Evolutionary psychology offers insights into the root of acrophobia in the fight/flight/freeze response. Our body systems, such as visual and vestibular systems, have been refined by the process of evolution through natural selection to perform specific functions that are suited to our environment. However, body systems are not well suited for certain scenarios, particularly those in which they must work together in an integrated manner. Sometimes, a significant and imminent threat may be perceived when there isn’t one. Moving on a horizontal plane at a great height is one of those situations, as both of these systems, visual and vestibular,  are doing the job they have been refined to perform, but they both receive conflicting information which cannot be reconciled,8 generating a feeling of instability despite the plane being stable. In susceptible individuals, this feeling of instability is especially pronounced and activates fear responses and anxiety.

It is thought the anxiety-induced stiffening, increased sensitivity of balance reflexes, and rigid body sway regulation in such individuals may be the activation of the primitive “feigning death” reflex mechanism, which originally evolved to increase chances of survival.1

Diagnosis and Differentiation

Acrophobia falls under ‘specific phobias’ in the literature of two main methods of classifying and characterising illnesses globally: the International Classification of Diseases, 10th Revision ICD-10 and The Diagnostic and Statistical Manual of Mental Illnesses (DSM-5).9

Distinguishing acrophobia from ‘healthy caution’

Most people find it hard to stay steady when they are at a significant height.  This is because stationary objects located on the ground are far away, and it is, therefore, tough for your eyes to guide your body in the right way to maintain balance. This is a normal response and not a cause for concern.

However, some individuals are particularly susceptible to anxiety arising from this subjective instability and may experience the cascade of events shown in the diagram above. In fact, around 30% of people experience distress and anxiety when exposed to heights, but this is below the threshold for a diagnosis of a specific phobia according to ICD-10 or DSM5 and so, instead, they fall into the separate category of ‘Visual Height Intolerance’ used in the scientific literature. Around 50% of these individuals may still require treatment to overcome the symptoms.1

People may be diagnosed with acrophobia by a medical professional when symptoms are severe enough to significantly impact the quality of life and lead to avoidance of triggers wherever possible. The ICD-10 would be used in the UK as a guideline for assisting diagnosis. This states that for a diagnosis of acrophobia, there must be intense fear, avoidance of exposure to heights, at least one of the ‘vegetative’ symptoms such as trembling, sweating, palpitation, and two other symptoms from their symptoms list.9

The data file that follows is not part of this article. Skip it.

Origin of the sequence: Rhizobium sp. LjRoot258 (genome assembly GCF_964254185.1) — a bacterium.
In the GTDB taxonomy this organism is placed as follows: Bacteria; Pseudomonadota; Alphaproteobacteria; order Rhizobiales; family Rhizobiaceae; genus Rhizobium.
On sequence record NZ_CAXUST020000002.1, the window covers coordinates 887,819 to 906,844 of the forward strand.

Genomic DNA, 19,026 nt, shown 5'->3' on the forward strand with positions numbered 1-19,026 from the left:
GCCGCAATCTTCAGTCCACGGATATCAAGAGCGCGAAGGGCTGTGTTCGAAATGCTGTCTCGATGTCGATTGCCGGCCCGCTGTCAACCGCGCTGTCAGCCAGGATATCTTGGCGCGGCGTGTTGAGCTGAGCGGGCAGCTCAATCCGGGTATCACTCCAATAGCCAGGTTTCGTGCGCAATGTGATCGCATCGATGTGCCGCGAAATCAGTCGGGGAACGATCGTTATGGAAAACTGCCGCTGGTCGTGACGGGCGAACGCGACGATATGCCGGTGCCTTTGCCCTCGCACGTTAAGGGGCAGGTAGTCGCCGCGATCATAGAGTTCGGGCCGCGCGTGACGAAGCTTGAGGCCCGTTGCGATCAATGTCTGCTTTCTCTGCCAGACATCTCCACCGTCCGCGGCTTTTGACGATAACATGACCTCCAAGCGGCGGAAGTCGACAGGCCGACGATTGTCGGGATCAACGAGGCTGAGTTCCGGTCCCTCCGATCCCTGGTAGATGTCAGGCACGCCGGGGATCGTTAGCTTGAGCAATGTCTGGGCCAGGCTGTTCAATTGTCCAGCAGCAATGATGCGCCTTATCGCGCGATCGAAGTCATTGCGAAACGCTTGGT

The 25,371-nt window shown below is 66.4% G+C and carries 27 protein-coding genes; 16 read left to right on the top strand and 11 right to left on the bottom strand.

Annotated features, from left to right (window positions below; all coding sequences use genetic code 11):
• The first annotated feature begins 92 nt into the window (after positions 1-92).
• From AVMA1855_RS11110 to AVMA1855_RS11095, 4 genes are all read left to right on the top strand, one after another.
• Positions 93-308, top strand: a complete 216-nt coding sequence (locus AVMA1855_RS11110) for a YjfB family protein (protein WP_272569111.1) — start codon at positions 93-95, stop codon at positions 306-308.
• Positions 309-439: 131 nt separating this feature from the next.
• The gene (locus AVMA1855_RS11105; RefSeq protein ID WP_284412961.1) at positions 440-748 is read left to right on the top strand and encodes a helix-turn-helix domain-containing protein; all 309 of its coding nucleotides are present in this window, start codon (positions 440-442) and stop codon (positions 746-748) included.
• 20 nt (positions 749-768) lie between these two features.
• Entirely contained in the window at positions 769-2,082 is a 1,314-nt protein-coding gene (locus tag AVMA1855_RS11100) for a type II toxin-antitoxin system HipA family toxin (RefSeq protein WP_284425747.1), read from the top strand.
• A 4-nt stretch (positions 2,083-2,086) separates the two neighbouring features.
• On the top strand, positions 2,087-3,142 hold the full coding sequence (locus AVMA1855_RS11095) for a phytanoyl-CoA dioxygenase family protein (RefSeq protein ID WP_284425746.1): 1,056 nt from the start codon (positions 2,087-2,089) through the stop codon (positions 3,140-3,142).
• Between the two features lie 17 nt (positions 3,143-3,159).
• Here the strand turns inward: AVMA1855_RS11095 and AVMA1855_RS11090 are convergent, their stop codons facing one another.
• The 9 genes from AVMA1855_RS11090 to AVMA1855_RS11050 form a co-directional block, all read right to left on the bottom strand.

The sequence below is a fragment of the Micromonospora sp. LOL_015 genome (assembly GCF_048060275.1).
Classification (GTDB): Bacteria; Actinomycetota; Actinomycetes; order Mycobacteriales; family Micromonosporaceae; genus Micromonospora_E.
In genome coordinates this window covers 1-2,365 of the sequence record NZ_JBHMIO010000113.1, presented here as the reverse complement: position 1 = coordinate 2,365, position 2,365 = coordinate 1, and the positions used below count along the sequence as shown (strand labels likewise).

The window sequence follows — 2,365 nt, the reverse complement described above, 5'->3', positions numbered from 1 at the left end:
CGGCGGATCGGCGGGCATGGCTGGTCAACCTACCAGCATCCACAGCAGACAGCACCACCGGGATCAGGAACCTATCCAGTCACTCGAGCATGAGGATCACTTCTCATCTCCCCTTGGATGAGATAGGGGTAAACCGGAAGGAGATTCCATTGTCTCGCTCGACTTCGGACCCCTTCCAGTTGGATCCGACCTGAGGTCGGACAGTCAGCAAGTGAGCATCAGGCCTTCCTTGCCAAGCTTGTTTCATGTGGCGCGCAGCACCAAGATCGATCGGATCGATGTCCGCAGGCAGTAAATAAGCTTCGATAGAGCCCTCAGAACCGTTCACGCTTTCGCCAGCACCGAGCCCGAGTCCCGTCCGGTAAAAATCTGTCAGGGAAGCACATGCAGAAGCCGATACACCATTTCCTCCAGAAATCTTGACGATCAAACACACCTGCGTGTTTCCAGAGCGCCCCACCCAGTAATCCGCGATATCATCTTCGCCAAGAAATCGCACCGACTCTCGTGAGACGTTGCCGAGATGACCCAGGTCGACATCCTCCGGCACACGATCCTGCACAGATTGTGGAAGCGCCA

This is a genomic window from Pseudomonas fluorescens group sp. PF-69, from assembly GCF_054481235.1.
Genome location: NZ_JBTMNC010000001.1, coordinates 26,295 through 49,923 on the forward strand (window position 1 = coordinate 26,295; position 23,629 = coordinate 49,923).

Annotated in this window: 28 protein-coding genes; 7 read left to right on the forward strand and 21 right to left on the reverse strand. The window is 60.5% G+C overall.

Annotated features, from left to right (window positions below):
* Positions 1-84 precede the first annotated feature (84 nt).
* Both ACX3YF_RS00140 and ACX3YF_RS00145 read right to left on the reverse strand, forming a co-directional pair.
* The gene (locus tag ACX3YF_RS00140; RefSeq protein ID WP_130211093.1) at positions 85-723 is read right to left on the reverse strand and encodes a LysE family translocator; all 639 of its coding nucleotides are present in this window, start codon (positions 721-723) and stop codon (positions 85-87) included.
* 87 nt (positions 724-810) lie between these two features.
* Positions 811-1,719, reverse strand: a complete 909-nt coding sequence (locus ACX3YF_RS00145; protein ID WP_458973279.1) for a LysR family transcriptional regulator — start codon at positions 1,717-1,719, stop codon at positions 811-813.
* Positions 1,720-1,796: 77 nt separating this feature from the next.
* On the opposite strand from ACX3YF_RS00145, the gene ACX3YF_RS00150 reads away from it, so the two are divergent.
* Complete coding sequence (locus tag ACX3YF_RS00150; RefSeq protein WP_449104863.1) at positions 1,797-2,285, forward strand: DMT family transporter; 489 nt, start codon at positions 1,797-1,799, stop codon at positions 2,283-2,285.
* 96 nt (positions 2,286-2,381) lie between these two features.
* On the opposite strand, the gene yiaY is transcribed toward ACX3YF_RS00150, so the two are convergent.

Additionally, tools like the Heights Interpretation Questionnaire help in gauging the severity of fear and are often used in research, but are not officially recommended in the clinical situation.10

Co-occurring conditions

Acrophobia frequently co-occurs with anxiety (16.75%) and depressive disorders (26.1%). It Is also highly prevalent in various vestibular diseases, including vestibular migraine (61%) and phobic postural vertigo (64%). Furthermore, approximately 30% of individuals use medication or alcohol to manage acrophobia-related anxiety.

Overcoming acrophobia

In acrophobic individuals, there is variation in the course of illness. In one study, only around 23% were found to have improved or completely resolved symptoms, whereas the remaining 77% had persistent or worse symptoms. They also found that the presence of other conditions worsened the course of the condition, such as depression, other phobias, post-traumatic stress disorder (PTSD), and a traumatic original source of the acrophobia.11

In the cases where remission occurred, it often took months or years to achieve. This may be due to a variety of reasons. For one, despite the proven efficacy of various therapies in treating specific phobias, a very low proportion of phobia-susceptible individuals seek medical treatment, especially for fear of heights. Furthermore, for those who sought treatment for their fear of heights, there is a history of poor treatment advice, including medication and unspecific behavioural advice. Consequently, it was found that only one-third of individuals seeking help received an improvement in symptoms.11 However, this may now be improving due to a better understanding of the condition.

Guided exposure therapy

In a similar manner to many other phobias, gradual exposure to heights combined with breathing exercises and mindfulness can desensitise individuals to fear. Whereas, avoiding all triggering situations can maintain sensitisation and promote the persistence of the condition.12

It is recommended that a medical professional is consulted for exposure therapy treatment. They can provide evidence-based, effective, and safe therapy, monitoring progress to ensure the phobia is overcome efficiently and in a safe and healthy way. In some instances, medications like antidepressants and anxiolytics may be prescribed as these can manage the fear and anxiety symptoms, allowing the individual to engage in exposure therapy more effectively.

Recent research on the mechanisms behind the fear of heights has illuminated some specific behaviours you can use when encountering heights to counter each visual, vestibular, and cognitive system change that occurs.1 If recommended by a medical professional, to counteract visual effects, you could: